WITH A couple of years’ blemish-free driving under your belt, a good credit rating and enough coming in each month to cover running costs — as well as pay mum and dad a bit of rent — you’re ready for your first junior hot hatch. By “junior” we mean the class below the Golf GTIs of this world.
We’ve chosen our top five; if you know your motors, it’s an unsurprising line-up. The Fiesta ST, of course: entertaining to drive, plentiful and bursting with street cred. The Mini Cooper comes in a close second. There’s the cramped and bonkers interior to get over, but its supercharged performance and agile handing are intoxicating. The Suzuki Swift is the dark horse in the pack: a little on the warm rather than hot side, but no less entertaining for that. The Civic Type R isn’t the greatest value here, but it has a cult following, thanks to its impressive engine. The Renault Clio RS is a quick, no-nonsense hot hatch with a strong heritage.
The usual caveats apply, plus some special ones. Full service history, or as near as dammit, is preferable for such hard-used machines, and as few owners as possible (too many young drivers aren’t good for a car’s health). Check brake discs, timing belt changes and clutch; look for play in the suspension, orange-peel paint, dodgy panel gaps, damage to the chassis (you’ll need to see it on a ramp), less than slick gearchanges, oil smoke and uneven front tyre wear. Phew.
A word or two of warning: please don’t think that in featuring the cars below, we are necessarily endorsing them. Only a thorough check and a test drive will tell you whether any of them is good enough for you and worth the price. And while they were still available on driving.co.uk at the time of writing, one or two may have been sold in the interim.
Ford Fiesta ST
The Fiesta ST is the go-to hot hatch for drivers on a budget. Its 148bhp 2-litre engine and tweaked chassis are perfectly matched, so much so that it’s widely regarded as one of the best-handling front-wheel drive cars of its time.
It has the requisite amount of go-faster body addenda, it’s roomy and practical for weekend outings with your mates and there’s a vast community of adoring fans ready to relieve you of it once you’ve got it out of your system.
Our example has had just one owner, which, assuming they’ve been kind to it, is exactly what you want. Not only that, but it’s in the best colour, too.
Advertised car: Ford Fiesta ST 2.0, £3,989 (2007/56, 71,500 miles)
Minis hold their value very well indeed, which is why £3,500 is enough to buy only an 11-year-old Cooper S such as our example. The supercharged engine is a rough diamond: in the mid-range it provides punchy acceleration that’s brilliant for overtaking, but it makes a whining noise that some drivers may find becomes tiring .
Of course, these early Minis look great, as well. And, like Joan Collins, somehow they don’t seem to age. Downsides are a cramped cabin (to be honest, it’s more like a 2+2 in there) and some issues with reliability. That’s why our example, with full main-dealer service history and just two owners, looks so tempting.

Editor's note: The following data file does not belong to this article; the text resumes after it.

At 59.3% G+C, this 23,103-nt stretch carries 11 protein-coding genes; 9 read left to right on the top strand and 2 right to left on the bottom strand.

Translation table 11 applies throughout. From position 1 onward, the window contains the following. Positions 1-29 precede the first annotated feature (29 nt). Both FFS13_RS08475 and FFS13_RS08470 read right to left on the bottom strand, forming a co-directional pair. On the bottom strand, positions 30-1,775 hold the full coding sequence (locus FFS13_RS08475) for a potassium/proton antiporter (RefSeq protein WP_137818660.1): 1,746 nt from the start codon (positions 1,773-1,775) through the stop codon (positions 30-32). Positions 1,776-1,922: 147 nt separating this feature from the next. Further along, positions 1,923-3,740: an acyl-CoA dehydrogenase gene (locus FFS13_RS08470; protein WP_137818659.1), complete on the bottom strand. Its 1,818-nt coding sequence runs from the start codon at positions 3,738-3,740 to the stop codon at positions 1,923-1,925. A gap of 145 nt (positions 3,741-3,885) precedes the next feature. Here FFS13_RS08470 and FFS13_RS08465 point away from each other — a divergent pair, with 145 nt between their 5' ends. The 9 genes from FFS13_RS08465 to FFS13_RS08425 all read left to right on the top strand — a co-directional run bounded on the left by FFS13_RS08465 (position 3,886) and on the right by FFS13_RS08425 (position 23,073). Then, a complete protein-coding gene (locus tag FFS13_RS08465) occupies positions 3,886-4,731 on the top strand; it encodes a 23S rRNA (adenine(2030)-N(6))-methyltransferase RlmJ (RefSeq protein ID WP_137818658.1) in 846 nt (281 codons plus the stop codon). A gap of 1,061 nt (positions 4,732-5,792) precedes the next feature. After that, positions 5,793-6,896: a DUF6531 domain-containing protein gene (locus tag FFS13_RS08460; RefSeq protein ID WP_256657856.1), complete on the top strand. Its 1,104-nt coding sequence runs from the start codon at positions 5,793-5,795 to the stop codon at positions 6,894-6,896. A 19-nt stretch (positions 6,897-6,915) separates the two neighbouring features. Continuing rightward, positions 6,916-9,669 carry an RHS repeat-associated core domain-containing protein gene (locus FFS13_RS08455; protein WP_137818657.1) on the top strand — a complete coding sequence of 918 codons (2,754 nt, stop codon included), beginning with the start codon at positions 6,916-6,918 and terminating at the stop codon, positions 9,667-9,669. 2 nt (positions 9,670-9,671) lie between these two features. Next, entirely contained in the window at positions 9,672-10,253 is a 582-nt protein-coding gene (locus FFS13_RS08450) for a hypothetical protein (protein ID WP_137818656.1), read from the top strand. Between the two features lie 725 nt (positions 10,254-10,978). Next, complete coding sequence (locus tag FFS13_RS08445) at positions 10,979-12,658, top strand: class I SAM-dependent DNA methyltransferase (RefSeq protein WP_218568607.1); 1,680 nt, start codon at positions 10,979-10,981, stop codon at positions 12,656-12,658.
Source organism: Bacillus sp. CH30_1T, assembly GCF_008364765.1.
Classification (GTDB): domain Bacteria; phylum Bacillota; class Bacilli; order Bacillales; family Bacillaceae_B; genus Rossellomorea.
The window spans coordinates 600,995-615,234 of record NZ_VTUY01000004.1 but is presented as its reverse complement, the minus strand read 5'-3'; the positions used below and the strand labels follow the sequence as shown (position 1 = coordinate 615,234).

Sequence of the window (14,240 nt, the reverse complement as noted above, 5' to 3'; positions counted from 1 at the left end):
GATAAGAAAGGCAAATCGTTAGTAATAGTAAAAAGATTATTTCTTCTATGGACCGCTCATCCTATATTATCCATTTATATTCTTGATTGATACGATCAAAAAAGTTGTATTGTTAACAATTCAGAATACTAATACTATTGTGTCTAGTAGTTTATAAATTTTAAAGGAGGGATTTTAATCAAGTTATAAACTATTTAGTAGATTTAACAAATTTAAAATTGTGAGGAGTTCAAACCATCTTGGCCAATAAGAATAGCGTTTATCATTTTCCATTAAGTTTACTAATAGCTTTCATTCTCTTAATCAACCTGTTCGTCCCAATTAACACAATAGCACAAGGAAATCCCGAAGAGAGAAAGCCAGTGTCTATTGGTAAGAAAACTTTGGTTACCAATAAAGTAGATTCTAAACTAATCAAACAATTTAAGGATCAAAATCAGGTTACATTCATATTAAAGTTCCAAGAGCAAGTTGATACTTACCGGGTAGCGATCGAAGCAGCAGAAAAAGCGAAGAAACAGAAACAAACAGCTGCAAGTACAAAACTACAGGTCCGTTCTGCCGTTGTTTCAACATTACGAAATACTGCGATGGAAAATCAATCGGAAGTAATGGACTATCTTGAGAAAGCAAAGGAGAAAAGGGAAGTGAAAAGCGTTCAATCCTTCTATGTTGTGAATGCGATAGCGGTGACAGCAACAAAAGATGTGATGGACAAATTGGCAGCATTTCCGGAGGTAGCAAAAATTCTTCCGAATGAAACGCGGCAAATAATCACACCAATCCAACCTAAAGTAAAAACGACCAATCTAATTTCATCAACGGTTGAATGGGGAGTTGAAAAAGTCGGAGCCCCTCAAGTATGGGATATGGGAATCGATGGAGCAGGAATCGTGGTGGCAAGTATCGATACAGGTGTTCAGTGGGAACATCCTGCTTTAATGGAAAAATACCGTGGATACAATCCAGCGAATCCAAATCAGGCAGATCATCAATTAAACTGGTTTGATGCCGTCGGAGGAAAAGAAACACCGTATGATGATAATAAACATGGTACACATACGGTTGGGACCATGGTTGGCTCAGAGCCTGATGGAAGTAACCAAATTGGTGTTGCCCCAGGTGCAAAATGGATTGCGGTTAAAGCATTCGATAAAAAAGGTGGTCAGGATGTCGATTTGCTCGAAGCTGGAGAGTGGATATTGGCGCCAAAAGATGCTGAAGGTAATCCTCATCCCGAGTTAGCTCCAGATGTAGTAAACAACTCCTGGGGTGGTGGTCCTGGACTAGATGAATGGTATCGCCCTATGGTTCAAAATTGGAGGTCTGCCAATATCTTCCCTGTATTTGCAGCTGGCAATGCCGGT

Advertised car: Mini Cooper S, 1.6 £3,650 (2004/04, 64,000 miles)
Suzuki Swift Sport
No doubt about it, the Mini is a good car but it’s a little, well, obvious. Not so, the Suzuki Swift Sport: few people would give it a second glance. More fool them. The little Suzuki is a sweet performer with a lusty, naturally aspirated 1.6-litre engine that thrives on revs.
It’s a tall car, so there’s a little more body roll than usual in this class, but not so much that it spoils the fun. In any case, it means the Swift has a spacious cabin. The car rides on satisfyingly wheelarch-filling 17in alloys and comes with a discreet boot spoiler, foglights and traction control. It’s the smart choice.
Advertised car: Suzuki Swift Sport 1.6 VVT, £3,490 (2006/56, 75,000 miles)
Honda Civic Type-R
Like the Mini Cooper S, if you’ve only £3,500 to spend, you’re definitely not going to get a Civic Type R in the first flush of youth. No matter; assuming it’s been properly looked after (our car has full service history, so it’s not impossible), the model — and particularly its high-revving four-cylinder motor — is bombproof.
Unlike the latest generation Civic Type R, which is turbocharged, this version has an engine that has to be revved hard to get the best from it. The VTEC part of its name means it has variable valve timing (it can also adjust the degree of valve lift) for improved performance and economy across the rev range. If that all sounds a bit worthy, then you’ll be pleased to know this thing wails like a banshee and is a joy to take by the scruff of the neck.
Its chassis is gymnastic, it has a slick, close-ratio six-speed gearbox and its sports seats hold you firmly in place when you’re pressing on — which you will. Often.
Advertised car: Honda Civic Type R 2.0i VTEC, £3,685 (2004/04, 75,000 miles)
The old Clio RS won’t win any prizes for looks. Half-close your eyes and it could pass for the basic model. However, open them a little wider and those big alloy wheels come into focus; go round the back and you’ll find a spoiler and a couple of butch-looking tailpipes. That’s more like it.
Also more like it is the car’s truly torquey 2-litre engine that can slingshot the Clio past slower traffic in a blink. The brakes are strong and the handling is grippy. However, the interior is dull, to say the least, and the upright driving position is awkward. Just console yourself with the thought that Renault put all its efforts into making the rest of the car as entertaining as possible.
Advertised car: Renaultsport Clio 2.0 16v , £3,495 (2005/55, 57,000 miles)